Today, the United States will elect a new president as well as hundreds of new or returning members of Congress and tens of thousands of local and state legislature representatives. My spouse and I both voted early last week here in North Carolina, recognizing the importance of each race on our “swing” state’s ballot.
This is a time when our nation should be looking forward with a sense of optimism and shared commitment in the common good.
Instead, we see a deepening sense of partisanship and polarization.
This year has witnessed some of the most embittered political rhetoric in modern U.S. history, signaling a wounded populace at risk of permanent fracture.
Join me tomorrow night for an interfaith program of prayer to heal our nation.
Serious global issues have often been lost in the relentless personal attacks between the candidates and their allies.
From the wars at home to the wars abroad, the effects of egocentric politics obscuring critical societal ills can be devastating. If we do not stay vigilant, we may fail to see:
- The occupation of lands taken through force and broken treaties, from Standing Rock to Palestine.
- The militarization of our communities: From tanks facing down protesters in
Ferguson and Baltimore to those rumbling through Iraq and Afghanistan.
From drone pilots stationed in New York
and Nevada to their attacks launched in
Yemen, Pakistan, and Somalia.
- The police domination of our streets in Chicago and Cleveland as well as the U.S. military advisers embedded in the jungles of Colombia and Congo.
- The racialized enforcement of walls and borders, from right-wing militia patrolling the U.S. Southwest, to ICE
government agents detaining and deporting tens of thousands of Latinx people, to nationalistic groups mobilizing to stop Iraqi and Syrian refugees from resettling in our country.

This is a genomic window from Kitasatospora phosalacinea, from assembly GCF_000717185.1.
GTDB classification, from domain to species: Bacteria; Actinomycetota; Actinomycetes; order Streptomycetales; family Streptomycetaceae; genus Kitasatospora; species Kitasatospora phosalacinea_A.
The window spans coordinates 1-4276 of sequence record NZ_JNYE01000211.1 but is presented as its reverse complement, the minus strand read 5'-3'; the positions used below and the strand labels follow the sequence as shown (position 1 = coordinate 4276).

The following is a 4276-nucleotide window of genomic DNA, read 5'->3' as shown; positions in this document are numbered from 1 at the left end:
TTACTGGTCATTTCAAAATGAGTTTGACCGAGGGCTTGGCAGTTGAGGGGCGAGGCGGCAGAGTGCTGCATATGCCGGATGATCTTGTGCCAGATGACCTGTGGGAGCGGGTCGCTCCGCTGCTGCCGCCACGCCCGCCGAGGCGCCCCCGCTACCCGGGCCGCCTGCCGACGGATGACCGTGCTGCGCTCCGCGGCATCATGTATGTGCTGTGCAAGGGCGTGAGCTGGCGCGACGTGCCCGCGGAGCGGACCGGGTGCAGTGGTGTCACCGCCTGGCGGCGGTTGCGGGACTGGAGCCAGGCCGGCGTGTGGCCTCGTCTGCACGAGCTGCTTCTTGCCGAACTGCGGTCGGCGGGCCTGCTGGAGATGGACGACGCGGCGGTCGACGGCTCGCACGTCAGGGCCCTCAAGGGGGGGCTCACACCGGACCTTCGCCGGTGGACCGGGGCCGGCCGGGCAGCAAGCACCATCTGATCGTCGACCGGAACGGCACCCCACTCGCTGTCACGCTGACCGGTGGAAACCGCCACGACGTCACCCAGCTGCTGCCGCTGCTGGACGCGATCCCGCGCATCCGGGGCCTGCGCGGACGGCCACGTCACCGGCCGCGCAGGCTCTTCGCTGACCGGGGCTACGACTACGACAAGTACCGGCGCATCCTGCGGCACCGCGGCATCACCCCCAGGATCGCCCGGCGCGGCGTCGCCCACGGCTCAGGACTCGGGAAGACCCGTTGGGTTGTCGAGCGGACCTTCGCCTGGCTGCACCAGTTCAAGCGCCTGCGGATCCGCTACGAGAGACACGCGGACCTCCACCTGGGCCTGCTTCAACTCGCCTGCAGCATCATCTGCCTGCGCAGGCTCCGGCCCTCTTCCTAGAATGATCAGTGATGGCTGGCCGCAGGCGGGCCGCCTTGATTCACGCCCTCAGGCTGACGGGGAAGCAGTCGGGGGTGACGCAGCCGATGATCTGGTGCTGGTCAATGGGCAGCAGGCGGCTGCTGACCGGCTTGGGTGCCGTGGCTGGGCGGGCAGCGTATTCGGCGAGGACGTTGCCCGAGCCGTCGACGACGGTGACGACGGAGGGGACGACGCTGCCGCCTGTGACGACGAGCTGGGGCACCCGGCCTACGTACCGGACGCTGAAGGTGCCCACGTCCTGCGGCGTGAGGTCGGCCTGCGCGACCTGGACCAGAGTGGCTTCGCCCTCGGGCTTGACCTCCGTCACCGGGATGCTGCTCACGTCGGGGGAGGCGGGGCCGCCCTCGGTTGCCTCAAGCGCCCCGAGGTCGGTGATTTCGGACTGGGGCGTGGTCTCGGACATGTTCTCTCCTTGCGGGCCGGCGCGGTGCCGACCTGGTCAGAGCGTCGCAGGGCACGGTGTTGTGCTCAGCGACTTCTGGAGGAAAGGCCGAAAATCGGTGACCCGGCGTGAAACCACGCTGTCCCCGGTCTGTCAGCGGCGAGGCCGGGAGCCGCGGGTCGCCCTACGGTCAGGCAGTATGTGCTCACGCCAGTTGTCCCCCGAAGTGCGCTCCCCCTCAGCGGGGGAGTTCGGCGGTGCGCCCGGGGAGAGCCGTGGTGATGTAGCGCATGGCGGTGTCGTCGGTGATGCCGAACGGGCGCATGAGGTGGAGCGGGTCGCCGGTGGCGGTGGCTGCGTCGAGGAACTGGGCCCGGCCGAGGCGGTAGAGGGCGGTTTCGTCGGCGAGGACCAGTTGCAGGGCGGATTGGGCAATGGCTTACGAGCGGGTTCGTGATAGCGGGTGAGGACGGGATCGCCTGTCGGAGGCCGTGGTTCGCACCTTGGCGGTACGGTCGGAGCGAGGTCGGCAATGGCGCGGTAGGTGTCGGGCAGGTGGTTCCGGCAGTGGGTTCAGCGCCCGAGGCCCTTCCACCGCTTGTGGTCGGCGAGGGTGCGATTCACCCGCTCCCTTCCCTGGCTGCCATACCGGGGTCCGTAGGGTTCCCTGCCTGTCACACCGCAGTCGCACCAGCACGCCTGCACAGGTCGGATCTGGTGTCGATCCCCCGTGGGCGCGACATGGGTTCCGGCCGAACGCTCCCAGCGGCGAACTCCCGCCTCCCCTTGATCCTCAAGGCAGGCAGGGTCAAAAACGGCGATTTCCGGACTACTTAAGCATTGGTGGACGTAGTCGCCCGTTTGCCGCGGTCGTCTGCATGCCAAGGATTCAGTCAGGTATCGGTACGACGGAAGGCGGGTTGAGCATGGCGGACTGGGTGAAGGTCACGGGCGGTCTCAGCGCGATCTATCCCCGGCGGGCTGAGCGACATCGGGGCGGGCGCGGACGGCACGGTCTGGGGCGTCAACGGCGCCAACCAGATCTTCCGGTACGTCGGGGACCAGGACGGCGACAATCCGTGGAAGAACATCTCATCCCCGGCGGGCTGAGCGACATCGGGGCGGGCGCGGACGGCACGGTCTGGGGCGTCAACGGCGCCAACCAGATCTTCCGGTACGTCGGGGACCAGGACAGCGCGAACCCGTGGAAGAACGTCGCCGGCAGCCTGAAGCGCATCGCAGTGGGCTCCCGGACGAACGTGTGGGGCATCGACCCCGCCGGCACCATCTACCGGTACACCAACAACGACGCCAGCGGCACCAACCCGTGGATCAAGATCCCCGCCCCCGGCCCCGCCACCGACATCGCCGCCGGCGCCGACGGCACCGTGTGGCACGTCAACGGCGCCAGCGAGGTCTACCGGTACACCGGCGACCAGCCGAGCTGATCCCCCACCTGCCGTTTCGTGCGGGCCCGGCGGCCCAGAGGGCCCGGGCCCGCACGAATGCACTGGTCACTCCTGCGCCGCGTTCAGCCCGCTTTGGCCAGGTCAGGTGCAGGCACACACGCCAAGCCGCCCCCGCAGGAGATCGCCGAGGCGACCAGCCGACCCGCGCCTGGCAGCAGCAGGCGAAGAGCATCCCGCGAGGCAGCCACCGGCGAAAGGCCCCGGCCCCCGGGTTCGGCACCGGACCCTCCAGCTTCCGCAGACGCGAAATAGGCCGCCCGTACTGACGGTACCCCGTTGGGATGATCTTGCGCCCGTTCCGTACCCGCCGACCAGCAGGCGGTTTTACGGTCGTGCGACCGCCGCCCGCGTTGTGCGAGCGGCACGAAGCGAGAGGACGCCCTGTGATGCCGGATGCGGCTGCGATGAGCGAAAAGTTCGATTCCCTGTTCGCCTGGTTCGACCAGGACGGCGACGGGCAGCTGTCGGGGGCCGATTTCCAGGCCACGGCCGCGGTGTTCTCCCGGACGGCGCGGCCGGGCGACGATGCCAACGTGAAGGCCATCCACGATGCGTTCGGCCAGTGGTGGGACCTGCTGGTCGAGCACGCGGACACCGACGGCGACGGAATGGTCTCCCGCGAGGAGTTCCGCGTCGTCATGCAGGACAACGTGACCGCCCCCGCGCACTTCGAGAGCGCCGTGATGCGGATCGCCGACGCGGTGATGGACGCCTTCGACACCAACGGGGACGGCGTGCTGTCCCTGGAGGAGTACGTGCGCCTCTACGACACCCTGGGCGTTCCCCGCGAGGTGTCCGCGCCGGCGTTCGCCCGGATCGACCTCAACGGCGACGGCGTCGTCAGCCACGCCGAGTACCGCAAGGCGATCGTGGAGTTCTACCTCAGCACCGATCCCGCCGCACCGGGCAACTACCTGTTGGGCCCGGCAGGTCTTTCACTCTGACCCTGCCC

What is the source of this pervasive violence?
Rev. Dr. Martin Luther King, Jr. diagnosed our ills on April 4, 1967, when he proclaimed, “A nation that continues year after year to spend more money on military defense than on programs of social uplift is approaching spiritual death.”
One thing is clear: Rev. Dr. King’s “Beyond Vietnam: A Time to Break Silence” speech is as timely today as it was a half-century ago, when delivered at the Riverside Church in New York City to thousands of members of Clergy and Laity Concerned.
For no matter who is elected president, she or he will face a critical crossroads: Will their administration facilitate a future of “nonviolent coexistence” or further our world on a path toward “violent coannihilation” as warned by Dr. King?
This month, during this period of electoral strife, our FOR team has stood, once again, with people resisting violence, and we have sought to demonstrate the “revolution of values” for which Dr. King appealed in April 1967.
We have been speaking to you from the Standing Rock reservation and from Israel-Palestine. We are currently welcoming you to dialogue with Afro-Colombian leaders in conversation with members of the Movement for Black Lives.
Reconciliation in your neighborhood
How is your community working to challenge and overcome the “giant triplets of racism, extreme materialism, and militarism” as described by Rev. Dr. King?
At FOR-USA, we’re looking ahead to April 2017 when we will join others in commemorating the fiftieth anniversary of his “Beyond Vietnam” speech (drafted by his friend and fellow FOR member, Dr. Vincent Harding) and what it means for us today. In the months to come, we will be eager to know your thoughts about what the speech means to you and your local community.
For now, we invite you to join hundreds of people of spiritual commitment in tomorrow evening’s interfaith conference call, hosted by Faith in Public Life.
Please vote today — for those who came before us and helped achieve this fundamental right, and for those who will come after us and bear the effects of our choices.